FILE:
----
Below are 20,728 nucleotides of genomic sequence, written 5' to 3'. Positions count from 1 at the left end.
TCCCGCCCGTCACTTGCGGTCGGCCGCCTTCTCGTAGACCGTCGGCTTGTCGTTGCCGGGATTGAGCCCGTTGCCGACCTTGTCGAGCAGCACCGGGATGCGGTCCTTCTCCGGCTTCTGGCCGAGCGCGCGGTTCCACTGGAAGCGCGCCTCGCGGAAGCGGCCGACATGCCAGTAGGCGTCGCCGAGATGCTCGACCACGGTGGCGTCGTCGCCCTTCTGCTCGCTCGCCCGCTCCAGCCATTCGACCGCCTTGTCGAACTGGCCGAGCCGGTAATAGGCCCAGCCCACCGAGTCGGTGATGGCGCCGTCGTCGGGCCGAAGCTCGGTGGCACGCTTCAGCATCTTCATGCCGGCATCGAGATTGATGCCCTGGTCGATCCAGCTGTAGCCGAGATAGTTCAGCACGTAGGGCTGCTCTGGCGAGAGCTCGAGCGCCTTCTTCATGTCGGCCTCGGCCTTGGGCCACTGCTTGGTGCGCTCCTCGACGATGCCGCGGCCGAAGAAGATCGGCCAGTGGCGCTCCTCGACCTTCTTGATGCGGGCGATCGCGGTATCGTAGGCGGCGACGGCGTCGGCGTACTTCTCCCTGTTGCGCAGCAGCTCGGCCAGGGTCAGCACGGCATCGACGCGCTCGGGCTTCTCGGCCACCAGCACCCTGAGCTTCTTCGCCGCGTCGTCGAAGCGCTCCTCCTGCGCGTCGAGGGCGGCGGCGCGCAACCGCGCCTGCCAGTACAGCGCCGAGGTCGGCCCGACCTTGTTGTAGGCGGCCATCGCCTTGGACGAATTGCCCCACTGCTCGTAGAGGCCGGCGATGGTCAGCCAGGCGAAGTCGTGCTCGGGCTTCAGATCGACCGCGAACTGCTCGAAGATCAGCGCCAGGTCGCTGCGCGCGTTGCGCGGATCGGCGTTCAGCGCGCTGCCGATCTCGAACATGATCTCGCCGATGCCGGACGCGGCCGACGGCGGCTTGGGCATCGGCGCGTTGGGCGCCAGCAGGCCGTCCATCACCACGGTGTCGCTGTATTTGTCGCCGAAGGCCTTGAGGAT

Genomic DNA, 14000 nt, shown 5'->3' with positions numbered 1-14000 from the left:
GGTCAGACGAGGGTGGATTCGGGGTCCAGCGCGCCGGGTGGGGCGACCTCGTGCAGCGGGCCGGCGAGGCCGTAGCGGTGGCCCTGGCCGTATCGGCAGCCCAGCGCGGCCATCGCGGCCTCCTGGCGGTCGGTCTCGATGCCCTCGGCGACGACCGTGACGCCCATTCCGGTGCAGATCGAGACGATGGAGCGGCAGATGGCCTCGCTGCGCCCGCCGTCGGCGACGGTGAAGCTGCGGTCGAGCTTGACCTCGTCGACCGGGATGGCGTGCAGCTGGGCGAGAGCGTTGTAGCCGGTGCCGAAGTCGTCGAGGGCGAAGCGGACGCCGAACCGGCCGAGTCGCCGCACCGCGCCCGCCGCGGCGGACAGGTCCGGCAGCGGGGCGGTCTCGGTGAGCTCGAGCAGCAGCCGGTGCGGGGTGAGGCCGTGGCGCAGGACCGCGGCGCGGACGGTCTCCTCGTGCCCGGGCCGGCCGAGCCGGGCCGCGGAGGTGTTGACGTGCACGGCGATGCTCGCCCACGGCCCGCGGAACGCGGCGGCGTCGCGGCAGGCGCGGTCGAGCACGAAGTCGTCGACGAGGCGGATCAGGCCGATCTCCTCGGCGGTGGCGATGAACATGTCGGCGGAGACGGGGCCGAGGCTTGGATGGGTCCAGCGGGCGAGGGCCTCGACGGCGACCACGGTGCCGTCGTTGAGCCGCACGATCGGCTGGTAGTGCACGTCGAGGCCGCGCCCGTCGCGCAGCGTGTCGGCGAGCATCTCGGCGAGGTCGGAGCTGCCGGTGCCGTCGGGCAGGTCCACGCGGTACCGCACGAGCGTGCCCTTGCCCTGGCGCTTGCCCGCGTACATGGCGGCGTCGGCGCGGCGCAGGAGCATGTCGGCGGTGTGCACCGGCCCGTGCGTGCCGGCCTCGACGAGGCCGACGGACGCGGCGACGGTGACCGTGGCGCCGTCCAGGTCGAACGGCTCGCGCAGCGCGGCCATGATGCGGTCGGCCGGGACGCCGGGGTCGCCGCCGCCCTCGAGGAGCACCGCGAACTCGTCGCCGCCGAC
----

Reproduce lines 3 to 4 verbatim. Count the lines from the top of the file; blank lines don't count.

Genomic DNA, 14000 nt, shown 5'->3' with positions numbered 1-14000 from the left:
GGTCAGACGAGGGTGGATTCGGGGTCCAGCGCGCCGGGTGGGGCGACCTCGTGCAGCGGGCCGGCGAGGCCGTAGCGGTGGCCCTGGCCGTATCGGCAGCCCAGCGCGGCCATCGCGGCCTCCTGGCGGTCGGTCTCGATGCCCTCGGCGACGACCGTGACGCCCATTCCGGTGCAGATCGAGACGATGGAGCGGCAGATGGCCTCGCTGCGCCCGCCGTCGGCGACGGTGAAGCTGCGGTCGAGCTTGACCTCGTCGACCGGGATGGCGTGCAGCTGGGCGAGAGCGTTGTAGCCGGTGCCGAAGTCGTCGAGGGCGAAGCGGACGCCGAACCGGCCGAGTCGCCGCACCGCGCCCGCCGCGGCGGACAGGTCCGGCAGCGGGGCGGTCTCGGTGAGCTCGAGCAGCAGCCGGTGCGGGGTGAGGCCGTGGCGCAGGACCGCGGCGCGGACGGTCTCCTCGTGCCCGGGCCGGCCGAGCCGGGCCGCGGAGGTGTTGACGTGCACGGCGATGCTCGCCCACGGCCCGCGGAACGCGGCGGCGTCGCGGCAGGCGCGGTCGAGCACGAAGTCGTCGACGAGGCGGATCAGGCCGATCTCCTCGGCGGTGGCGATGAACATGTCGGCGGAGACGGGGCCGAGGCTTGGATGGGTCCAGCGGGCGAGGGCCTCGACGGCGACCACGGTGCCGTCGTTGAGCCGCACGATCGGCTGGTAGTGCACGTCGAGGCCGCGCCCGTCGCGCAGCGTGTCGGCGAGCATCTCGGCGAGGTCGGAGCTGCCGGTGCCGTCGGGCAGGTCCACGCGGTACCGCACGAGCGTGCCCTTGCCCTGGCGCTTGCCCGCGTACATGGCGGCGTCGGCGCGGCGCAGGAGCATGTCGGCGGTGTGCACCGGCCCGTGCGTGCCGGCCTCGACGAGGCCGACGGACGCGGCGACGGTGACCGTGGCGCCGTCCAGGTCGAACGGCTCGCGCAGCGCGGCCATGATGCGGTCGGCCGGGACGCCGGGGTCGCCGCCGCCCTCGAGGAGCACCGCGAACTCGTCGCCGCCGAC